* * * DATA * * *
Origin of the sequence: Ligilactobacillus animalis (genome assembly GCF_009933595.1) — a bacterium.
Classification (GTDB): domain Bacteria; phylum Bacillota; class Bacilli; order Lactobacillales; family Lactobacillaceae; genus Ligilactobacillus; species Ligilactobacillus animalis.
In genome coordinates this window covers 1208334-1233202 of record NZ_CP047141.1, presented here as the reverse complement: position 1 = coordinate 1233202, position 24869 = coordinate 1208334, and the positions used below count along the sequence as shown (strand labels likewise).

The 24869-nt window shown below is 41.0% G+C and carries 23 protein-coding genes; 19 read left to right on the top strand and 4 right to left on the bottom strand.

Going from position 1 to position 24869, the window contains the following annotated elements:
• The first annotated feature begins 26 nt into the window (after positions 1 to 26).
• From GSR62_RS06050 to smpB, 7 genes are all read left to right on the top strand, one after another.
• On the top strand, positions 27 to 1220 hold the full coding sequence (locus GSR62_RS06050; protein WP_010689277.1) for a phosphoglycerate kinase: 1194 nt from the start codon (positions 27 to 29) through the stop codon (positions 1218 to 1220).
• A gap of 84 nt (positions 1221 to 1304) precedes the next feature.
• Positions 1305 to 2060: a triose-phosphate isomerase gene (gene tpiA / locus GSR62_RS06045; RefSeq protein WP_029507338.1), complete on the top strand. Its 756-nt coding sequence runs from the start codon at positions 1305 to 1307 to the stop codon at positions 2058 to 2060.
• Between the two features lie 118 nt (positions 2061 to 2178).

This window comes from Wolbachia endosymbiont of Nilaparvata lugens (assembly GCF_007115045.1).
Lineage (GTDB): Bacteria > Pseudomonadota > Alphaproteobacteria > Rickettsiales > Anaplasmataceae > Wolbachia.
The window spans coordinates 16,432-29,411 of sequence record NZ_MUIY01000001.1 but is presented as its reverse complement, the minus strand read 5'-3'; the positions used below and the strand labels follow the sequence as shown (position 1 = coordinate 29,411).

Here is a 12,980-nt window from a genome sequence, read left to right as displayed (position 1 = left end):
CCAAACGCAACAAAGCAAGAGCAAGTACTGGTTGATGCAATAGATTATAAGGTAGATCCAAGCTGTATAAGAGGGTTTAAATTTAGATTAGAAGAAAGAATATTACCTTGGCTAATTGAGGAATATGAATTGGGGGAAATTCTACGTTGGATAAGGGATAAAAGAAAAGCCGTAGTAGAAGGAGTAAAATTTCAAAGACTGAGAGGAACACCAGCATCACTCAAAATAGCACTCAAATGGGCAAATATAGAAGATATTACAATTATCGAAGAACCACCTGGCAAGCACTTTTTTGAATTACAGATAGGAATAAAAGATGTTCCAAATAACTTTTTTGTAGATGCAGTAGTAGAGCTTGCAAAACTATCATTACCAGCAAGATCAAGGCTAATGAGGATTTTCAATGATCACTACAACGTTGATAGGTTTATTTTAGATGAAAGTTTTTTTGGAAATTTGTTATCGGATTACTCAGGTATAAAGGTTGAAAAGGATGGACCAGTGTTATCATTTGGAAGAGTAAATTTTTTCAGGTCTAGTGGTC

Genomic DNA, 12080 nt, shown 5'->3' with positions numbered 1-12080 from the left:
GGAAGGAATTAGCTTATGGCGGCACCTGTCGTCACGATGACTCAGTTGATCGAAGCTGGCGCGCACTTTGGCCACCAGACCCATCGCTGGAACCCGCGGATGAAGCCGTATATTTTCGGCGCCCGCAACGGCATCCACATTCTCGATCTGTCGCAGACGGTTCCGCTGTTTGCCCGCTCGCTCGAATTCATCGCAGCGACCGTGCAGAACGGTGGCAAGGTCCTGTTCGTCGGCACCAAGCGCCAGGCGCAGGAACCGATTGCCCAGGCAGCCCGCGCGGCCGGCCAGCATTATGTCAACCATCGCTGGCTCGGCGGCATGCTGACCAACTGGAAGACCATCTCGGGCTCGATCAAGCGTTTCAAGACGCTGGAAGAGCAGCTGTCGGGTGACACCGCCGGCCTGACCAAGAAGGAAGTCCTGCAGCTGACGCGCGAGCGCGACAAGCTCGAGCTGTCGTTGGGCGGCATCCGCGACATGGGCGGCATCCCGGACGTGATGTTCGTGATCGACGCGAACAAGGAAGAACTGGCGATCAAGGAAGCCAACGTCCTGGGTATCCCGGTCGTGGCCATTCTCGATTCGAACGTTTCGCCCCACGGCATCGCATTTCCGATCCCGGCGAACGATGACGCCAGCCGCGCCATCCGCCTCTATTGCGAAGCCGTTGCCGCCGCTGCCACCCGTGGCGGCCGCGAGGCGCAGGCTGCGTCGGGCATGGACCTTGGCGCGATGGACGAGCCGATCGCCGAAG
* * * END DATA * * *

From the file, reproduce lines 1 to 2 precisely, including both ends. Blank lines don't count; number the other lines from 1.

Origin of the sequence: Ligilactobacillus animalis (genome assembly GCF_009933595.1) — a bacterium.
Classification (GTDB): domain Bacteria; phylum Bacillota; class Bacilli; order Lactobacillales; family Lactobacillaceae; genus Ligilactobacillus; species Ligilactobacillus animalis.